By Myra Lee Adams Goff
You know that new movie about spending the night in a museum and the characters come alive? That would never happen in our Sophienburg Museum. Or would it?
What if I was accidentally locked in our museum at closing time? Everyone leaves and the lights go off, leaving only the faint hum of the dehumidifier. Luckily, inside my purse I have a tiny but strong flashlight. (Just in case I’m locked in a museum)
As my eyes become accustomed to the eerie dark inside, I’m suddenly aware that I’m not alone. I see shadows of ghostly apparitions wearing clothing from the past. Some of these figures I recognize because I’ve hung around the archives long enough to know who they are. I see them but they don’t see me.
Almost stumbling into the bow of a ship, I see emigrants suffering from seasickness. They try to hold on to their belongings while the ship rocks dramatically. The optimism experienced at the beginning of the trip has changed to despair. The food is bad and they are suffering from three months of close confinement. There’s the Reinarz family. Did they bring along an ax and hammer as Prince Carl suggested? Did they bring an iron pot for cornbread even if they don’t know what cornbread is? There’s the Bremer family huddled together. The mother is nine months pregnant and will soon give birth to a baby girl as Cuba can be seen in the distance.
I almost bump into Hermann Seele with a briefcase under his arm moving to the foot of Sophienburg Hill where he will teach his young students in the shade of the elm trees. Next to him is Ferdinand Lindheimer, working on his collection of plants. He walks over to check his copy of the “Neu Braunfelser Zeitung”. He seems to be pleased with it and disappears into his small cabin on the Comal River.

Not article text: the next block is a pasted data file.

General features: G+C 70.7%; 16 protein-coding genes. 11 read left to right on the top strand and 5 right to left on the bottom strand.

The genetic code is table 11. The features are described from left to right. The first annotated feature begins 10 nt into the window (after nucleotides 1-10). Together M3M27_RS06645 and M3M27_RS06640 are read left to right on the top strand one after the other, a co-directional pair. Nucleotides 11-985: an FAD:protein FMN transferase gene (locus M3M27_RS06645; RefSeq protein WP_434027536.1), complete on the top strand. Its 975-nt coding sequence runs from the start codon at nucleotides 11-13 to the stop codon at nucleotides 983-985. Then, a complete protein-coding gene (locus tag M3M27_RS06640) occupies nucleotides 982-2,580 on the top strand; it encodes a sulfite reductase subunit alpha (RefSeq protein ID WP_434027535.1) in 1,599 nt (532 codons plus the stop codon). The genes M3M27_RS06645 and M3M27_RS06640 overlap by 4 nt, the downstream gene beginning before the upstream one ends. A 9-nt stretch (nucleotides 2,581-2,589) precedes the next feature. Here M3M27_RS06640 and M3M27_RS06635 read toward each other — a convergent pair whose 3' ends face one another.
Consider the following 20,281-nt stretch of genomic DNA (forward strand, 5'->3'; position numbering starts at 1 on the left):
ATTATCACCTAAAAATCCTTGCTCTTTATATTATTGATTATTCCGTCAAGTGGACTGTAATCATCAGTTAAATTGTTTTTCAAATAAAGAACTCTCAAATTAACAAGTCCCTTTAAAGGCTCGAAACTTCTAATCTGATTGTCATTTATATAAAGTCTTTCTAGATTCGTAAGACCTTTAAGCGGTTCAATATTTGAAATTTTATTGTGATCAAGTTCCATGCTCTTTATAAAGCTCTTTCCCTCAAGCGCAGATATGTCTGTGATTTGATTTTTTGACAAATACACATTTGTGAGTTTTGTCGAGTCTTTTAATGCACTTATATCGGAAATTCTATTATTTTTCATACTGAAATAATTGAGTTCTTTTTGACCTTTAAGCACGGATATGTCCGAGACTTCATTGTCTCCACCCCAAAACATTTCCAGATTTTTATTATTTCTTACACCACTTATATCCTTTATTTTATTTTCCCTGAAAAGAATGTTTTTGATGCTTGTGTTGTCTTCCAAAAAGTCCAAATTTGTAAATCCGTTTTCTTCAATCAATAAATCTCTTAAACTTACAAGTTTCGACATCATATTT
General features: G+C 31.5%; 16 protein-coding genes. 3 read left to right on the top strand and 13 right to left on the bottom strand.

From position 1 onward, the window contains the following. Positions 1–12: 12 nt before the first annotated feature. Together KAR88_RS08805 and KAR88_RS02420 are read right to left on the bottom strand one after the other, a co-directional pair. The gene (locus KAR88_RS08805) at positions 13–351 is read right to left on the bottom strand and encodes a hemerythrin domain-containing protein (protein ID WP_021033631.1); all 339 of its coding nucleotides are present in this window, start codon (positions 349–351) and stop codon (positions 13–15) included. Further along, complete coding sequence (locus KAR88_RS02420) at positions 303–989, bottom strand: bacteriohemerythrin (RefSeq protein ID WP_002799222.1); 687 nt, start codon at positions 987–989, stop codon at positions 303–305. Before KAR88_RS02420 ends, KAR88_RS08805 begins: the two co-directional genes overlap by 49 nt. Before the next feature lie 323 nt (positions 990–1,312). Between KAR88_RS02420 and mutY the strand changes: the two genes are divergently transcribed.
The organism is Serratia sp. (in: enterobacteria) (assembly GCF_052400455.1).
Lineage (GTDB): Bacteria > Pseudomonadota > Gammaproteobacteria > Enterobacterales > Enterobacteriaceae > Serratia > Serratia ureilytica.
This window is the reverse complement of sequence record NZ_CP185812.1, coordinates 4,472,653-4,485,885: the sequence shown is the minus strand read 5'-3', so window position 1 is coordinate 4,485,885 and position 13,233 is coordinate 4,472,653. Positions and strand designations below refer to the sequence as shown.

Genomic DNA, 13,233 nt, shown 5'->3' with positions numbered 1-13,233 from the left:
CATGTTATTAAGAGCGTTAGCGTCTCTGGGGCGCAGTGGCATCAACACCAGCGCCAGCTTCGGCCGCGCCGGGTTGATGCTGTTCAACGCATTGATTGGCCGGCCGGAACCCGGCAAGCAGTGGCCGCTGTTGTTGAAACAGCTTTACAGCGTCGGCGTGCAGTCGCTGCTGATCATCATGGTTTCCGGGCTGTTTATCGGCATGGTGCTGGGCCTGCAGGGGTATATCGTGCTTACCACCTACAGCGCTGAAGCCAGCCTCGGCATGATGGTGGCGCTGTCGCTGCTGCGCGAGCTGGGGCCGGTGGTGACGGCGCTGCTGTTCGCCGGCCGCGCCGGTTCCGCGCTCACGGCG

Close by, I recognize Dr.Theodore Koester. Oh no, he is removing someone’s tonsils with a wicked looking instrument. Hanging on the wall are other instruments of torture – a tooth extractor and a bullet probe. Next door, the barber is “letting blood” to get rid of disease. He cuts hair too.
Around the corner, Harry Landa is helping Mrs. Landa into their very fancy carriage. She’s probably on her way to shop in San Antonio.
Check out all those guns on the wall. The immigrants were told to bring along their rifles from Germany that fired lead projectiles with black powder. Pistols were acquired in Texas. Oh look, there’s Betsy von Coll riding sidesaddle on her horse. The saddle was especially made for her.
Johann Jahn is busily working on his furniture orders. He’s holding a piece of black walnut that he gathered along the Guadalupe River. Right next to Jahn is Mrs. Benner behind the post office counter. What’s she doing there? Oh, that’s right; she took over the postman’s job when her husband died.
A bunch of ladies are gathered in the millinery shop discussing the latest hat styles while next door in the saloon, some men are playing Skat (the card game that they brought from Germany).
What’s all the commotion around the corner? Children in costume are happily parading the streets of New Braunfels in the Kindermaskenball. Ed Gruene’s Military band steps out of a picture and marches down the street
More commotion comes from the bowling alley. Nine pin bowling was another favorite pastime. People are singing, shooting guns, and performing gymnastics. What noise, and they are having such fun. On the wall, a sign reads “Spass Muss Sein” or “fun must be”. You bet!
Oops. The lights went on and I’m by myself again. Could it happen? Only in your mind. Summertime is a good time to bring the kids to the Sophienburg. It’s no telling what or who you’ll see.